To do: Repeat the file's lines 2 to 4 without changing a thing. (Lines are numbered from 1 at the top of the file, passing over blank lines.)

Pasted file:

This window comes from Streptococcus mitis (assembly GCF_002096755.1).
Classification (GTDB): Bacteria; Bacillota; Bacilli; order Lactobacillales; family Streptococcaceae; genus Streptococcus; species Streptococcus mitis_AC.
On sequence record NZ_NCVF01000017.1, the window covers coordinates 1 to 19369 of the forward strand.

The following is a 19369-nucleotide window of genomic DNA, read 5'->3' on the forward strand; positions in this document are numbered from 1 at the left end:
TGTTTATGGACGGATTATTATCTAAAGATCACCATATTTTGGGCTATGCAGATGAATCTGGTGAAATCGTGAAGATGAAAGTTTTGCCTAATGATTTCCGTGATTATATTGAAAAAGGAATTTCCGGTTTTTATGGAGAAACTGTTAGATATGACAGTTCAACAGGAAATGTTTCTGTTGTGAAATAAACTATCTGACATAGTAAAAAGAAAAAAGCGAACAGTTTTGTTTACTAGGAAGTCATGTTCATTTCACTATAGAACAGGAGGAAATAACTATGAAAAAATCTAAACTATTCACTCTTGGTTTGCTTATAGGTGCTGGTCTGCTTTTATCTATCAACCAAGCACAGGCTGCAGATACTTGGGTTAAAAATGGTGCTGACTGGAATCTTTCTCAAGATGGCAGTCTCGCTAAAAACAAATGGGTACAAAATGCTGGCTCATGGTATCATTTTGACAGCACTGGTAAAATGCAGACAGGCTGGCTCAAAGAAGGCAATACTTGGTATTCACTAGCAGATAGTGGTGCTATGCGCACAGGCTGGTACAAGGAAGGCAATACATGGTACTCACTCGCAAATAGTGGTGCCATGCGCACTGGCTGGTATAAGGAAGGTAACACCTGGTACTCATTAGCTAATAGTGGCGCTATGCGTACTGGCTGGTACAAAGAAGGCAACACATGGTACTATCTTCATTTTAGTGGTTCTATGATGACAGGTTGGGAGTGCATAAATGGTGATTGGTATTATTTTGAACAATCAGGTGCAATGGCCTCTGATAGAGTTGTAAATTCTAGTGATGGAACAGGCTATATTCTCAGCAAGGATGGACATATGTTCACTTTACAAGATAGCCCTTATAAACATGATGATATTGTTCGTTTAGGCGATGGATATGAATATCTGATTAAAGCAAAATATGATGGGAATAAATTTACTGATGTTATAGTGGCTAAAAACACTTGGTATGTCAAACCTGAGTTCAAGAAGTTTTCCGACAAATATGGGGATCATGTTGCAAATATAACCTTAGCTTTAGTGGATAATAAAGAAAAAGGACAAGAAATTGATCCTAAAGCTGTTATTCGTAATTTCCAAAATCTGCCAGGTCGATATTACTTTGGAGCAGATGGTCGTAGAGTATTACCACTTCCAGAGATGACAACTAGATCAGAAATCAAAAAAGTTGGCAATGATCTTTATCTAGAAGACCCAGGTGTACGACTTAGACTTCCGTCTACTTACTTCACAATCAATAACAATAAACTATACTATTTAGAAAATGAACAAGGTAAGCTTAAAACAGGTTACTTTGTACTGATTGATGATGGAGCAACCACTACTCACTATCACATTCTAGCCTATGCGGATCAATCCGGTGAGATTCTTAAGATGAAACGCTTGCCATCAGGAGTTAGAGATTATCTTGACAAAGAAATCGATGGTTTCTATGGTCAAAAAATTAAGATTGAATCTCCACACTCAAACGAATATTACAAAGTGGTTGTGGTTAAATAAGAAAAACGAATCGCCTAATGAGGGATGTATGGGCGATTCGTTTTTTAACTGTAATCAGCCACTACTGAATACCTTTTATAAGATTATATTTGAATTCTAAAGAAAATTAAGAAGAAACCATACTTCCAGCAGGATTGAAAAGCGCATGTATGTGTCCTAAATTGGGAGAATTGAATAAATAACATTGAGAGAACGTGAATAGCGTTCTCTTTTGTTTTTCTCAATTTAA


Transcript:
Classification (GTDB): Bacteria; Bacillota; Bacilli; order Lactobacillales; family Streptococcaceae; genus Streptococcus; species Streptococcus mitis_AC.
On sequence record NZ_NCVF01000017.1, the window covers coordinates 1 to 19369 of the forward strand.

The following is a 19369-nucleotide window of genomic DNA, read 5'->3' on the forward strand; positions in this document are numbered from 1 at the left end: